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Terrorism: AQIM Wants To Settle In The Benin – Niger – Nigeria Border Area

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AQIM Terroristts

After officially pledging allegiance to the Al-Qaeda In The Islamic Maghreb (AQIM) group, the terrorist group Ansaru intends to establish itself in the border area between Benin, Niger and Nigeria. This is a project that the members of this group intend to carry out in this new year 2022.

The border area between Benin, Niger and Nigeria could soon be stormed by terrorists from the new group affiliated with AQIM. Specialist Wassim Nasr fears a rise in terrorist activities in this area, which according to him could suffer the same fate as the border area between Mali, Niger and Burkina Faso.

The area of ​​the three borders between Nigeria, Niger and Benin could become the equivalent of what we see on the border between Mali, Niger and Burkina Faso.

The Ansaru group expresses its ambitions in a press release dated December 31, 2021. A press release that comes a few weeks after the first jihadist attacks recorded in northern Benin. All of this, according to Wassim, would not be accidental.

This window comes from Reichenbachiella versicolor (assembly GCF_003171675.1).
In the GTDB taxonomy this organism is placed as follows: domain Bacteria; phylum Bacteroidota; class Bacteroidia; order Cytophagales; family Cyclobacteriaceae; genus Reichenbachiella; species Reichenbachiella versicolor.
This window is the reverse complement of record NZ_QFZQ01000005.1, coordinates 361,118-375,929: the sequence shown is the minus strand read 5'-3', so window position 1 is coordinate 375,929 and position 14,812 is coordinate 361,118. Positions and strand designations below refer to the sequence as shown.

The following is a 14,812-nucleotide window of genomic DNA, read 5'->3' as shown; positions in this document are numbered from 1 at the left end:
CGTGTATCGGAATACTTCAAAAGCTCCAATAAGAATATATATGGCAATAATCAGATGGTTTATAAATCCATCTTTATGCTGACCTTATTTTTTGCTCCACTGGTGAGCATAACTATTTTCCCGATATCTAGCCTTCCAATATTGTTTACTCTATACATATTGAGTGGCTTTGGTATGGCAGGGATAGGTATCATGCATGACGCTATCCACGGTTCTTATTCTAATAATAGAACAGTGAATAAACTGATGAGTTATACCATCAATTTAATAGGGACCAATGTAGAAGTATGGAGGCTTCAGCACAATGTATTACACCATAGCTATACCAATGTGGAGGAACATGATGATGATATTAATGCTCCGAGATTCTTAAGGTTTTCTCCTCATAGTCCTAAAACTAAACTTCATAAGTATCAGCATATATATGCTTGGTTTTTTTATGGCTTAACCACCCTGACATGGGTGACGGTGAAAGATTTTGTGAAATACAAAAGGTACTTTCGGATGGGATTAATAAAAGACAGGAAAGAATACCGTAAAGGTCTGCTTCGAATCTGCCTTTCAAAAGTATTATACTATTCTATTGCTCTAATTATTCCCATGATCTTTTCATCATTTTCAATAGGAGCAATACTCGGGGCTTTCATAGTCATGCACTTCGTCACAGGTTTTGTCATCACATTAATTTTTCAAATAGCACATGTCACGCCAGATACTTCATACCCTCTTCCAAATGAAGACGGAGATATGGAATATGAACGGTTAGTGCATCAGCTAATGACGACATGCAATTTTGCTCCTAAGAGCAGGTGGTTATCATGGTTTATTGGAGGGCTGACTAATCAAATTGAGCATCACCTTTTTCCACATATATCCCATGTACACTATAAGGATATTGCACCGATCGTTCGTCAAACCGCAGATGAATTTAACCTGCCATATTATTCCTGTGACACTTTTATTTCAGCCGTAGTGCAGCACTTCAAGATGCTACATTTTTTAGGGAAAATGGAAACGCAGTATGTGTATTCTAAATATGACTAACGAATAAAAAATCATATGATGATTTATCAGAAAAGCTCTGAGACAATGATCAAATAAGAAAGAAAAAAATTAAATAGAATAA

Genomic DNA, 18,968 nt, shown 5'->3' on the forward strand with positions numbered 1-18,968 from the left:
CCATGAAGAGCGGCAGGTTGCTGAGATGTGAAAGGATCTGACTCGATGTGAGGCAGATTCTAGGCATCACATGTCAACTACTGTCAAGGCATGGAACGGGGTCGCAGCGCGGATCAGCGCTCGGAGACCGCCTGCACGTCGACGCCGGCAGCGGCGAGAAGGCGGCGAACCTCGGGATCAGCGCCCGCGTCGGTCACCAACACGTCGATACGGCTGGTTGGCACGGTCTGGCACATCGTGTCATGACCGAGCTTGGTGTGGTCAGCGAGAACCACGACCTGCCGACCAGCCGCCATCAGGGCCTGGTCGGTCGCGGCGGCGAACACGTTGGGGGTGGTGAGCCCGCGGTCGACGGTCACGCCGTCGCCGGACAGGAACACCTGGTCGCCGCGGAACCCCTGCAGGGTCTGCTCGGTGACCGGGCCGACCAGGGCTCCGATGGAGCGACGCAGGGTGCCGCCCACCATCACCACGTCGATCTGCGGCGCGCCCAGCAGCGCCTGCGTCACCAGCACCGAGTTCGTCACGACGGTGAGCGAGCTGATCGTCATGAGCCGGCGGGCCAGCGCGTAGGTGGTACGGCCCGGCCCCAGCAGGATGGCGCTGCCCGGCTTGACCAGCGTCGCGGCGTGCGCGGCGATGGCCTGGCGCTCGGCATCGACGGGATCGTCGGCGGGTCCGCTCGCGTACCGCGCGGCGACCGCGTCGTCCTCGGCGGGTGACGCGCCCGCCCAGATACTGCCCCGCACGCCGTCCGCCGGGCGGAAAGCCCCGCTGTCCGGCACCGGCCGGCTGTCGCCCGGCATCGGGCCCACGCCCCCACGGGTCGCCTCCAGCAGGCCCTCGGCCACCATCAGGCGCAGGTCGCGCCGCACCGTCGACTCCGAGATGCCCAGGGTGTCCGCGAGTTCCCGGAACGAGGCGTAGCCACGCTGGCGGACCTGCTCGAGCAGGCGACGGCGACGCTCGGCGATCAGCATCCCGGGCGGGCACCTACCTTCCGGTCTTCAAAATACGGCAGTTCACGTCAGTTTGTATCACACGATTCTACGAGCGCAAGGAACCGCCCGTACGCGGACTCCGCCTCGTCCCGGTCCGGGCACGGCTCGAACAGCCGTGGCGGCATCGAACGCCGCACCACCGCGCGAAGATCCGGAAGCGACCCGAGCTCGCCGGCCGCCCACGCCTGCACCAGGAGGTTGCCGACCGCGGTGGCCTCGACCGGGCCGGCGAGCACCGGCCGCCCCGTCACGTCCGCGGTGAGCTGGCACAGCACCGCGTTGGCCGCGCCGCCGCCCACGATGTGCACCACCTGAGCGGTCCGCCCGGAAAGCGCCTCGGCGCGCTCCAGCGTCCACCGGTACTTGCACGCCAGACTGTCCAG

Note that this is not the first time that this terrorist group has announced its desire to settle in this area. According to some sources, there had already been several press releases in this direction, but this time they seemed very serious.

The targeted border area may be difficult to capture

Even if analysts believe that the border area between Benin, Niger and Nigeria could very soon become what we observe in the border area between Mali, Niger and Burkina Faso; it must be said that it will not be easy. These two areas do not benefit from the same level of security.

In the Benin – Niger – Nigeria border area, security is strongly reinforced with the deployment of Nigerian troops as part of Operation Hadin Kan. The Ansaru group will therefore have these troops on their way, prepared to form a barrier to all attacks.

The presence of jihadists in the border areas of Benin was reported by researcher Kars de Bruijne of the Institute of International Relations in Clingendael, the Netherlands. By analyzing the security risks in the northern regions, he indicated that there are “at least five jihadist cells operating in northern Benin”.



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